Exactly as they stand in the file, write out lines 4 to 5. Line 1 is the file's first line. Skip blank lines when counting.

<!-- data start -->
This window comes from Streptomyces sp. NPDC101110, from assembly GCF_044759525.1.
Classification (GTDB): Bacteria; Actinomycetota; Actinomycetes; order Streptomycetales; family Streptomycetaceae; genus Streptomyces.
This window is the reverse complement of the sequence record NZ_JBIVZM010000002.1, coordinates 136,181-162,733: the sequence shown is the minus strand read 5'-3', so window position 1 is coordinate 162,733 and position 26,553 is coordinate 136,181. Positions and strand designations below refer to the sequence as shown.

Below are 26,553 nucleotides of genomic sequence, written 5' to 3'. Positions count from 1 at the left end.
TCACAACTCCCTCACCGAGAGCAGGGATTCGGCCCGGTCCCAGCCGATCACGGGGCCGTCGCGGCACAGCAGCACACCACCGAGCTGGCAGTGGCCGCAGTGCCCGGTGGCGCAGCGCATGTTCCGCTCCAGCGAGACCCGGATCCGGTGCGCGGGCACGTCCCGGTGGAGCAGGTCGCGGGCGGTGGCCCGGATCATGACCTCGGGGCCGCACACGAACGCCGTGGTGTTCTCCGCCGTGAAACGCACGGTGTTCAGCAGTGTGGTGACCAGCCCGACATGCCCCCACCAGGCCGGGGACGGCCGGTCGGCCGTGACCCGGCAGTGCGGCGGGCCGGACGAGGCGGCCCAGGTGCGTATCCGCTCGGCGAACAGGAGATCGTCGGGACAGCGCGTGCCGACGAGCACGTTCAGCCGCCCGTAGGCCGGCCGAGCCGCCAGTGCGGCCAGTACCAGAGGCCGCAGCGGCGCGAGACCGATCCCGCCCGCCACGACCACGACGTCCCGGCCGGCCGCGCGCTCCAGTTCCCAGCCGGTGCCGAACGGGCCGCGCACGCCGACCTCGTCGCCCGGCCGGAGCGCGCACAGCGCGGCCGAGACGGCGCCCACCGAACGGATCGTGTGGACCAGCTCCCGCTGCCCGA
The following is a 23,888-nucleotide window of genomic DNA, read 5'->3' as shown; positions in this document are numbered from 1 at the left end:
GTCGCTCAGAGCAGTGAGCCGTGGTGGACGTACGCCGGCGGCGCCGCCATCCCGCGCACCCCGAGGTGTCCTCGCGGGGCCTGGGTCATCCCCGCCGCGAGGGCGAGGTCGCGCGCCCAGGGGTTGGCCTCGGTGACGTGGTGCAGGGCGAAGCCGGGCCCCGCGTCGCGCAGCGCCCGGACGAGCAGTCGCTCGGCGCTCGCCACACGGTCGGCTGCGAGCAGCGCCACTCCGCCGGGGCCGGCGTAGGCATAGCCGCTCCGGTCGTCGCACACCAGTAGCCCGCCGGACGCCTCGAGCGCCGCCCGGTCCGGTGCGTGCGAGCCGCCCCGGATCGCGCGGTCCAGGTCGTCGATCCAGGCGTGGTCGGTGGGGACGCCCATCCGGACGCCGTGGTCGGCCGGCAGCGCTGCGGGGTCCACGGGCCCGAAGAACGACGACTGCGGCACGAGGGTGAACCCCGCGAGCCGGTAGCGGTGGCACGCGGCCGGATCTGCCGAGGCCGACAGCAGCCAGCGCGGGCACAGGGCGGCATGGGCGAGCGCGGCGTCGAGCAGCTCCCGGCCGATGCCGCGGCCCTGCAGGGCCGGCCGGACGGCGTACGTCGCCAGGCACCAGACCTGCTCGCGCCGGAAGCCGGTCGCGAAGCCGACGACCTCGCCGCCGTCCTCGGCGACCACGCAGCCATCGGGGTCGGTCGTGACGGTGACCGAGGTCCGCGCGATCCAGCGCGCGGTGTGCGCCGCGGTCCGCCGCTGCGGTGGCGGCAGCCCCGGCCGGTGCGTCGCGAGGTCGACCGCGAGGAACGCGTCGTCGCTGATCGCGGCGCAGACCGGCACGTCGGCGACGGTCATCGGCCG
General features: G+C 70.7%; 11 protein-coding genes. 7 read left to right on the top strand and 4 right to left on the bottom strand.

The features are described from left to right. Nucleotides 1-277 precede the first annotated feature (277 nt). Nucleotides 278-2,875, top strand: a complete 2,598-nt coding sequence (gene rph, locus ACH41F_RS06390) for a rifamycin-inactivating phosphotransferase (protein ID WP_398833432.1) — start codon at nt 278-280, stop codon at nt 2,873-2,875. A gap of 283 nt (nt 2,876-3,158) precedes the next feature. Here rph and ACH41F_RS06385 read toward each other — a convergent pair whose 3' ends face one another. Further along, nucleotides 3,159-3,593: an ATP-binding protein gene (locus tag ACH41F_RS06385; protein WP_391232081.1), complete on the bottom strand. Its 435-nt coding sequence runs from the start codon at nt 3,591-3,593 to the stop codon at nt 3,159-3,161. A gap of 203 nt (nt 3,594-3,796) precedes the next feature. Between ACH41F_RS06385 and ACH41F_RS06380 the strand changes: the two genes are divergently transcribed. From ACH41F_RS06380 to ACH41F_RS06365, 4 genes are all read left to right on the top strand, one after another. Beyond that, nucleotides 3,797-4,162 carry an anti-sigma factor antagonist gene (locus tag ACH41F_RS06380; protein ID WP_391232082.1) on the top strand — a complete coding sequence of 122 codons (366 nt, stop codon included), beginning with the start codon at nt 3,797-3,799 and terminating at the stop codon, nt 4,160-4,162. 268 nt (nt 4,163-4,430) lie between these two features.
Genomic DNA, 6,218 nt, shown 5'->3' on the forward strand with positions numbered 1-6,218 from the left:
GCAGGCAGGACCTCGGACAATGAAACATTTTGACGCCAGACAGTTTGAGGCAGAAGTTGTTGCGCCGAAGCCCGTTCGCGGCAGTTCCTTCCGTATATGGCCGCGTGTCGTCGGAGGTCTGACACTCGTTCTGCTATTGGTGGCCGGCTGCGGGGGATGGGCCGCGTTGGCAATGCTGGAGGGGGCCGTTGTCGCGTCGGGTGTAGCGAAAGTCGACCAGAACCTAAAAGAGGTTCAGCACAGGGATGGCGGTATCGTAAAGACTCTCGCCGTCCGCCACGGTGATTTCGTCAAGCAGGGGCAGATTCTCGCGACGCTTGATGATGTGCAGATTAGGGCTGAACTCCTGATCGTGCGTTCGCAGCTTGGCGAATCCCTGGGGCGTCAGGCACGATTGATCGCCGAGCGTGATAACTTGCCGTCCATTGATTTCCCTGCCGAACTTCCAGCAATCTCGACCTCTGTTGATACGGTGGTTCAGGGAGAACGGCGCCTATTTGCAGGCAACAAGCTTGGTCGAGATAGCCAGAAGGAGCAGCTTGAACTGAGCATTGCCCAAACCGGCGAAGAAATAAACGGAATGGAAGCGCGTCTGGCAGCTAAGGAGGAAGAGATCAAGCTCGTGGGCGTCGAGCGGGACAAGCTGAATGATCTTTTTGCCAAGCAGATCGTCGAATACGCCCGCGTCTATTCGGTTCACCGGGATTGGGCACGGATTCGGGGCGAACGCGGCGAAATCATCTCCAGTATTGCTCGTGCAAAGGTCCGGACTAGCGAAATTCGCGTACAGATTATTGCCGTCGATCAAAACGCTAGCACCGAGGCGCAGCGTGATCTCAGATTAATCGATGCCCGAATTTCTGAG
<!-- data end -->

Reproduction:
Below are 26,553 nucleotides of genomic sequence, written 5' to 3'. Positions count from 1 at the left end.
TCACAACTCCCTCACCGAGAGCAGGGATTCGGCCCGGTCCCAGCCGATCACGGGGCCGTCGCGGCACAGCAGCACACCACCGAGCTGGCAGTGGCCGCAGTGCCCGGTGGCGCAGCGCATGTTCCGCTCCAGCGAGACCCGGATCCGGTGCGCGGGCACGTCCCGGTGGAGCAGGTCGCGGGCGGTGGCCCGGATCATGACCTCGGGGCCGCACACGAACGCCGTGGTGTTCTCCGCCGTGAAACGCACGGTGTTCAGCAGTGTGGTGACCAGCCCGACATGCCCCCACCAGGCCGGGGACGGCCGGTCGGCCGTGACCCGGCAGTGCGGCGGGCCGGACGAGGCGGCCCAGGTGCGTATCCGCTCGGCGAACAGGAGATCGTCGGGACAGCGCGTGCCGACGAGCACGTTCAGCCGCCCGTAGGCCGGCCGAGCCGCCAGTGCGGCCAGTACCAGAGGCCGCAGCGGCGCGAGACCGATCCCGCCCGCCACGACCACGACGTCCCGGCCGGCCGCGCGCTCCAGTTCCCAGCCGGTGCCGAACGGGCCGCGCACGCCGACCTCGTCGCCCGGCCGGAGCGCGCACAGCGCGGCCGAGACGGCGCCCACCGAACGGATCGTGTGGACCAGCTCCCGCTGCCCGA